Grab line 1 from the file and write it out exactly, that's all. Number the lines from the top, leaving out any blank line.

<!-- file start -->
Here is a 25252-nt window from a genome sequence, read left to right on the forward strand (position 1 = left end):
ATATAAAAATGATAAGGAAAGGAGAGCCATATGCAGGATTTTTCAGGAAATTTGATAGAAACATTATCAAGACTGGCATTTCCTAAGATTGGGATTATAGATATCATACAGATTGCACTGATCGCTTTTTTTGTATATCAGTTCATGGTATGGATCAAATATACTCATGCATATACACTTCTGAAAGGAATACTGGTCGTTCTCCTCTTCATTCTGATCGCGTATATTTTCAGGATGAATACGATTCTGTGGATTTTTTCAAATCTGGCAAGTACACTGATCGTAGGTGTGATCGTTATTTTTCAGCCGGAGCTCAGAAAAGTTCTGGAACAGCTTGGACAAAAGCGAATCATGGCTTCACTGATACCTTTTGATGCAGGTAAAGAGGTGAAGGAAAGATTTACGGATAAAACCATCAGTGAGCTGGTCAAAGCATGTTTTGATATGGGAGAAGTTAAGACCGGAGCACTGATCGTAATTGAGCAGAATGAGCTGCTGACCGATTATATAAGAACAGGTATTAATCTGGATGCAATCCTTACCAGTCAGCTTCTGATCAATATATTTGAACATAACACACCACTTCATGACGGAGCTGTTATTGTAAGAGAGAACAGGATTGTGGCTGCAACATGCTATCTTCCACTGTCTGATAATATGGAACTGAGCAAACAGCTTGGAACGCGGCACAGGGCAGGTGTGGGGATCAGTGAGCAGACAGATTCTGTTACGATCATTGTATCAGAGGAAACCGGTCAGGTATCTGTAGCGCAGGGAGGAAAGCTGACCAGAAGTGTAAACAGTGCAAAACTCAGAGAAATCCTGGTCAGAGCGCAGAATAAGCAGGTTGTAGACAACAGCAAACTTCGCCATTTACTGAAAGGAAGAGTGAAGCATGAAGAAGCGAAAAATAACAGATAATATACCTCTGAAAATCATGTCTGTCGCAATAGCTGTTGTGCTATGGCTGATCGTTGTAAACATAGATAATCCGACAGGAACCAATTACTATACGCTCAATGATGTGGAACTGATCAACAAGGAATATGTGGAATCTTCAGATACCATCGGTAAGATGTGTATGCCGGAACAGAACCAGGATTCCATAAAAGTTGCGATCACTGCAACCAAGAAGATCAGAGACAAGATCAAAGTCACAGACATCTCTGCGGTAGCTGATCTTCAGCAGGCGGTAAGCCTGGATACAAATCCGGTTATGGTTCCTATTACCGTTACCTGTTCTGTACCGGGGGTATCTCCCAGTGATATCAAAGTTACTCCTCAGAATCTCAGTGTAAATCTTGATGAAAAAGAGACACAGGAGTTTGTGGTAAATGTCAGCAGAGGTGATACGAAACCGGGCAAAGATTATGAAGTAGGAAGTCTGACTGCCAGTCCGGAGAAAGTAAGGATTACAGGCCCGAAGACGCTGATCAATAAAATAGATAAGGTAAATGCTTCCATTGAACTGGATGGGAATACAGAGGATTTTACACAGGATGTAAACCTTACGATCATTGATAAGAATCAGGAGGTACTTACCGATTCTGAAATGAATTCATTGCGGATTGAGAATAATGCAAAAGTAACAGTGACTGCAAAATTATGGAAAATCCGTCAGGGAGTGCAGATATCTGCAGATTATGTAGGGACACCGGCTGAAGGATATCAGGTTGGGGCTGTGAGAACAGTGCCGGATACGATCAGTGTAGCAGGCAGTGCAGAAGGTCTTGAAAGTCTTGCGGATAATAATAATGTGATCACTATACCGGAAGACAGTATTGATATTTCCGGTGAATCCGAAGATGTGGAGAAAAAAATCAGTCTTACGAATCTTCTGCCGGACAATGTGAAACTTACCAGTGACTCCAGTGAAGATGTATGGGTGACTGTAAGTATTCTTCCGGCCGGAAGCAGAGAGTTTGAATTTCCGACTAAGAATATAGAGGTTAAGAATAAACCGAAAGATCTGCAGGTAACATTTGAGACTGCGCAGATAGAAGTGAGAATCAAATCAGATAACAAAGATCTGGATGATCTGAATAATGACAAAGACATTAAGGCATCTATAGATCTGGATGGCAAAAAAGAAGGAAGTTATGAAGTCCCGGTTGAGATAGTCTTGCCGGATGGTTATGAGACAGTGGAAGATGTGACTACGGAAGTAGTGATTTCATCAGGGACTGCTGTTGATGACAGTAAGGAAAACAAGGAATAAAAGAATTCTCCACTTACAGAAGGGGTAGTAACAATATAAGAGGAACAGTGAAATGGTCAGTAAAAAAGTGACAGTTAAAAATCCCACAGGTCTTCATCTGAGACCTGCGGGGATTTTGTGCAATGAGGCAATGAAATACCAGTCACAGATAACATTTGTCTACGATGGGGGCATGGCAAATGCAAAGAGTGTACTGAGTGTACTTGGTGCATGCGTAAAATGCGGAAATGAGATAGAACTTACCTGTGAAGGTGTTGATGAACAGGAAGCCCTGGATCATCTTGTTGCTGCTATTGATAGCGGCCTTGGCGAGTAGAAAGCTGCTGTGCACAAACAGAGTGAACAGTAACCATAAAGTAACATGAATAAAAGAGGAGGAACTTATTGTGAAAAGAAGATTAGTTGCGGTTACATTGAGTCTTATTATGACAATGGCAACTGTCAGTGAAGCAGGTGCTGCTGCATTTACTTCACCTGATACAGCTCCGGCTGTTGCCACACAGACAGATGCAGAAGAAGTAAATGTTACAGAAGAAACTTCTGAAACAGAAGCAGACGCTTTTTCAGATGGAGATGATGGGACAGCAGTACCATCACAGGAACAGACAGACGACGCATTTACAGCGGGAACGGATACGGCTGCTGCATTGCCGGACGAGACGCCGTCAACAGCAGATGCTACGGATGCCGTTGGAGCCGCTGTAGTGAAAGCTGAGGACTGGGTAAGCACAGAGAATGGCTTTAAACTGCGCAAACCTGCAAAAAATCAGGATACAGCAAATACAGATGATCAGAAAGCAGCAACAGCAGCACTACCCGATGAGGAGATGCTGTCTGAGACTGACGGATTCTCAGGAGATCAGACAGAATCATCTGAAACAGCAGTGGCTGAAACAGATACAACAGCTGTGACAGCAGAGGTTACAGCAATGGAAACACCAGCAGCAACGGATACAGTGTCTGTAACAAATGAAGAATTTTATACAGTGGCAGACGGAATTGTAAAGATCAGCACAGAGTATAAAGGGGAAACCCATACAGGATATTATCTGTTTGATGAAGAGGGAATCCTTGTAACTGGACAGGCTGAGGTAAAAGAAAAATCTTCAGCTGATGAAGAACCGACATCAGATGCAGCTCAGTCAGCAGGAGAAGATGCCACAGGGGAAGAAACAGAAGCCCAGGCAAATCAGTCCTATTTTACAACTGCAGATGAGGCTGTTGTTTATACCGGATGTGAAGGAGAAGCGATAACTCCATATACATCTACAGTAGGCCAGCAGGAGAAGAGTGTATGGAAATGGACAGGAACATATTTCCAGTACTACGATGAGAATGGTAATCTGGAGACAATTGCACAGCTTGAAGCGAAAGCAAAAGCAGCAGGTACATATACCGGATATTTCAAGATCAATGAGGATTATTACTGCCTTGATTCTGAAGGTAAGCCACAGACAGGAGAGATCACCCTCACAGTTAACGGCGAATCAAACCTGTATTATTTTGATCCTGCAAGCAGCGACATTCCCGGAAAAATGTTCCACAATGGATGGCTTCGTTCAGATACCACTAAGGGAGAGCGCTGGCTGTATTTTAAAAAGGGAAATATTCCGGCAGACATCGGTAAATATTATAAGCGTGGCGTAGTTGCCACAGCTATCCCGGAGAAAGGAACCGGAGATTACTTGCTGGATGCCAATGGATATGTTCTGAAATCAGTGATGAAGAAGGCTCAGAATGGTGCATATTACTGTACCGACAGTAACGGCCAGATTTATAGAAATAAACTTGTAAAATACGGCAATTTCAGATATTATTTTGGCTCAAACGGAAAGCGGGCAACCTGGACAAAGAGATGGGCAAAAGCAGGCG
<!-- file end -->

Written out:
Here is a 25252-nt window from a genome sequence, read left to right on the forward strand (position 1 = left end):